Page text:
Healthcare workers rally at Civic Plaza against vaccine mandate

Bozz District

Personal rights and civil liberties: two concepts New Mexico health care workers were fighting for Wednesday afternoon. Groups were seen at Civic Plaza, protesting the state’s latest vaccine mandate. On Aug. 17, Gov. Michelle Lujan Grisham announced those who work in hospitals and congregate care facilities will be required to […]

Personal rights and civil liberties: two concepts New Mexico health care workers were fighting for Wednesday afternoon. Groups were seen at Civic Plaza, protesting the state’s latest vaccine mandate. On Aug. 17, Gov. Michelle Lujan Grisham announced those who work in hospitals and congregate care facilities will be required to be vaccinated against COVID-19.”This makes me so happy that there’s so many people that are here for the right to choose,” says a health care worker at Presbyterian Hospital, who wished to remain anonymous.Medical professionals from a variety of local hospitals and long-term care facility stopped by with a common point — say no to the vaccine mandate. “I don’t know about this vaccine. I don’t know about everything that they’re saying,” says the Presbyterian Hospital health care worker. “I don’t feel like it’s something that you can go out and just do just because someone says ‘hey you need to do this.'”A healthcare worker at Lovelace Medical Center says Gov. Lujan Grisham’s requirement is out of line. “I think it’s a government oversight and a loss of our civil liberties to have people’s livelihoods threatened because they don’t want to have a shot,” says the health care worker, who also wished to remain anonymous.He adds COVID-19 shots aren’t simple solutions in the ongoing coronavirus pandemic.”The shots that they’re giving us right now are not going to maintain immunity from what’s going around the world right now,” he said.However, New Mexico’s top doctor, Dr. David Scrase, says health care workers are an extreme risk to patients. “Health care personnel have some of the highest rates of COVID cases in the country,” says Dr. Scrase. When it comes to vaccine requirements, it’s not a new concept in the health care industry. “Hospitals across the county, the world, require a fairly long series of vaccines for all hospital workers,” says Dr. Scrase.Dr. Jason Mitchell, chief medical officer for Presbyterian Healthcare Services, released the following statement: Presbyterian respects the rights of our workforce to peacefully express their views.We strongly believe in the science and evidence supporting COVID-19 vaccine safety and efficacy. As hospitalizations continue to increase and our hospitals reach capacity once again, requiring vaccinations was the right thing to do to slow the spread of COVID-19 in our community while protecting our workforce and patients. By requiring the vaccine, we can ensure that we’re better protected and can continue to deliver excellent care to the communities we serve.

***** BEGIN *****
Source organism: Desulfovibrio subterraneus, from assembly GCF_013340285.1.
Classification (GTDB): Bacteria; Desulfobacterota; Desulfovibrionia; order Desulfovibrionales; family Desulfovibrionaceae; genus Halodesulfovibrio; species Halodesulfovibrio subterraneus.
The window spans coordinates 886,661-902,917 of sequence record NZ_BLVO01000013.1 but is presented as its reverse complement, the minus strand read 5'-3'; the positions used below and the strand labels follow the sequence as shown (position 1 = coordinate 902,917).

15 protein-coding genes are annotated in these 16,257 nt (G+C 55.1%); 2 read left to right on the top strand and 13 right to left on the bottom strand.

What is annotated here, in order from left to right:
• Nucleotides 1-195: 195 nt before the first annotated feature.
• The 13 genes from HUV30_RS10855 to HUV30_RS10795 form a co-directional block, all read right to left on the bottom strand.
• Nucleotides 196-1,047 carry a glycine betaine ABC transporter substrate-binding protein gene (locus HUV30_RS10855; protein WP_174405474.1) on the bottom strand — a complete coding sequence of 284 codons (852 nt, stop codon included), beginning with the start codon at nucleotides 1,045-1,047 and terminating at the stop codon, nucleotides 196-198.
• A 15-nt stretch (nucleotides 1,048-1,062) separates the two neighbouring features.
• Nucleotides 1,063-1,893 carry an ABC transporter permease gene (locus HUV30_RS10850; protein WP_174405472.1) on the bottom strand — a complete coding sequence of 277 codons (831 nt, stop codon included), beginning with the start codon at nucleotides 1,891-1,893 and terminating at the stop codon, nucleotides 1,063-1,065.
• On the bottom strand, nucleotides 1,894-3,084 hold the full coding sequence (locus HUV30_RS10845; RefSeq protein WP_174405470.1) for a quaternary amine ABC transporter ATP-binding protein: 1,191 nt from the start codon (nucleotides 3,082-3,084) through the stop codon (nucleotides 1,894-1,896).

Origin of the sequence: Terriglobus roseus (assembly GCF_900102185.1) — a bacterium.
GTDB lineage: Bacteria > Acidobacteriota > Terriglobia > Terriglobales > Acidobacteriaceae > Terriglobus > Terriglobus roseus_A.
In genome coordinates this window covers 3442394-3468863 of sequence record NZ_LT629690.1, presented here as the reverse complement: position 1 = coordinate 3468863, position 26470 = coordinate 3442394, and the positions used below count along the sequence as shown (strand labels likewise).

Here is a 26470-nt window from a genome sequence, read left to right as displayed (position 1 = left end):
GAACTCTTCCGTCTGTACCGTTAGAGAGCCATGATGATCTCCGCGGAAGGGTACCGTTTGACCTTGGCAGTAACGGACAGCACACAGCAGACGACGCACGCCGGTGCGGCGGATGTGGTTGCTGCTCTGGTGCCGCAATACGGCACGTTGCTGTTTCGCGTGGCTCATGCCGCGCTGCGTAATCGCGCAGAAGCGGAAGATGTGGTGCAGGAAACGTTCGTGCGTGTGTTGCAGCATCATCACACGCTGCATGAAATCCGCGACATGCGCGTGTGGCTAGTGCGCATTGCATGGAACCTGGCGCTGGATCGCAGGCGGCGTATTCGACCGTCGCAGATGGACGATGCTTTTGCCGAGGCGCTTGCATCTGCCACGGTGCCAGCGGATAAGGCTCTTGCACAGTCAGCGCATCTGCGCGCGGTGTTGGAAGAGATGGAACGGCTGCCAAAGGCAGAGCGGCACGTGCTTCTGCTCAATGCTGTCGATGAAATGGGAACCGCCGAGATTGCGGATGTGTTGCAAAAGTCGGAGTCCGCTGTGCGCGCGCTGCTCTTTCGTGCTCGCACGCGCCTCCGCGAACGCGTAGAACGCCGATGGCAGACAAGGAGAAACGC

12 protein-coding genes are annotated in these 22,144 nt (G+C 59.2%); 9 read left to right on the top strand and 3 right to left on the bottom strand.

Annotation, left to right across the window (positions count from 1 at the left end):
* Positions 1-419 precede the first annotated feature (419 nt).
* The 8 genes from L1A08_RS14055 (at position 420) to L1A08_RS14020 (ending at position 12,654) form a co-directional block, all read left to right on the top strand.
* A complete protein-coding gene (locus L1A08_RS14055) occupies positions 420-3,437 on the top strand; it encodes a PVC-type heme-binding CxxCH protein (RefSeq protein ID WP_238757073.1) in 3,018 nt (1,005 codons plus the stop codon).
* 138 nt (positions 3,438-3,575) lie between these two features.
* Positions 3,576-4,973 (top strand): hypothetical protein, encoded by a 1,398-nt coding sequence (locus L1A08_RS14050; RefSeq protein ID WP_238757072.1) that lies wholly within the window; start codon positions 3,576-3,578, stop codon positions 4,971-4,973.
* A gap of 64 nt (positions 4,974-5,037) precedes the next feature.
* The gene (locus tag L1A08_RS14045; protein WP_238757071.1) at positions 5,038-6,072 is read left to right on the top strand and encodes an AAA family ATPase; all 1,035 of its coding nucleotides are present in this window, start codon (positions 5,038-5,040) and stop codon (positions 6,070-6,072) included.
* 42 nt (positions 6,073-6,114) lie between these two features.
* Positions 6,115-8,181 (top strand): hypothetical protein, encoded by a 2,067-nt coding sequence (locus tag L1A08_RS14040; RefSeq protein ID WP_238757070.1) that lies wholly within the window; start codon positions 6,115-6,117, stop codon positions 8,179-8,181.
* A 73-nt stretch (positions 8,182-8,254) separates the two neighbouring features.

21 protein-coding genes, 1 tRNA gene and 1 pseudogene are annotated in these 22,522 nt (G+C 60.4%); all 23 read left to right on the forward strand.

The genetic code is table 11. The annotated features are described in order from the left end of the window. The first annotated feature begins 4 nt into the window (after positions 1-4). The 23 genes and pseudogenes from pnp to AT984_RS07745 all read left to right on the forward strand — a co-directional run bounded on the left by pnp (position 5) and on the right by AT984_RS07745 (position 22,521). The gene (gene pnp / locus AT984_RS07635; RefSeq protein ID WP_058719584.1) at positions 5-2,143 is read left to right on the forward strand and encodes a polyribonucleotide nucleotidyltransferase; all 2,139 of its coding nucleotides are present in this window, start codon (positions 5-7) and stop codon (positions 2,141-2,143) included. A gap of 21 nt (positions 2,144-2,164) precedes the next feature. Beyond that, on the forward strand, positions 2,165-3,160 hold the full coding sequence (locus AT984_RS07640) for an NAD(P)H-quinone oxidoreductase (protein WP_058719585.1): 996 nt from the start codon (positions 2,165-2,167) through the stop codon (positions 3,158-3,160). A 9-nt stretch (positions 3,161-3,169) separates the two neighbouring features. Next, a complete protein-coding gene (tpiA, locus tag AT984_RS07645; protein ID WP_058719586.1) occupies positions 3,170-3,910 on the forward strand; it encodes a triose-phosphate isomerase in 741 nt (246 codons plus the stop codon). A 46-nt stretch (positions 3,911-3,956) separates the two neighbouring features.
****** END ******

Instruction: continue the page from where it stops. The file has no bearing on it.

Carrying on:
Personal rights and civil liberties: two concepts New Mexico health care workers were fighting for Wednesday afternoon.

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Groups were seen at Civic Plaza, protesting the state’s latest vaccine mandate. On Aug. 17, Gov. Michelle Lujan Grisham announced those who work in hospitals and congregate care facilities will be required to be vaccinated against COVID-19.

“This makes me so happy that there’s so many people that are here for the right to choose,” says a health care worker at Presbyterian Hospital, who wished to remain anonymous.

Medical professionals from a variety of local hospitals and long-term care facility stopped by with a common point — say no to the vaccine mandate.

“I don’t know about this vaccine. I don’t know about everything that they’re saying,” says the Presbyterian Hospital health care worker. “I don’t feel like it’s something that you can go out and just do just because someone says ‘hey you need to do this.'”

A healthcare worker at Lovelace Medical Center says Gov. Lujan Grisham’s requirement is out of line.

“I think it’s a government oversight and a loss of our civil liberties to have people’s livelihoods threatened because they don’t want to have a shot,” says the health care worker, who also wished to remain anonymous.

He adds COVID-19 shots aren’t simple solutions in the ongoing coronavirus pandemic.

“The shots that they’re giving us right now are not going to maintain immunity from what’s going around the world right now,” he said.

However, New Mexico’s top doctor, Dr. David Scrase, says health care workers are an extreme risk to patients.

“Health care personnel have some of the highest rates of COVID cases in the country,” says Dr. Scrase.

When it comes to vaccine requirements, it’s not a new concept in the health care industry.

“Hospitals across the county, the world, require a fairly long series of vaccines for all hospital workers,” says Dr. Scrase.

Dr. Jason Mitchell, chief medical officer for Presbyterian Healthcare Services, released the following statement:

Presbyterian respects the rights of our workforce to peacefully express their views.

We strongly believe in the science and evidence supporting COVID-19 vaccine safety and efficacy. As hospitalizations continue to increase and our hospitals reach capacity once again, requiring vaccinations was the right thing to do to slow the spread of COVID-19 in our community while protecting our workforce and patients. By requiring the vaccine, we can ensure that we’re better protected and can continue to deliver excellent care to the communities we serve.

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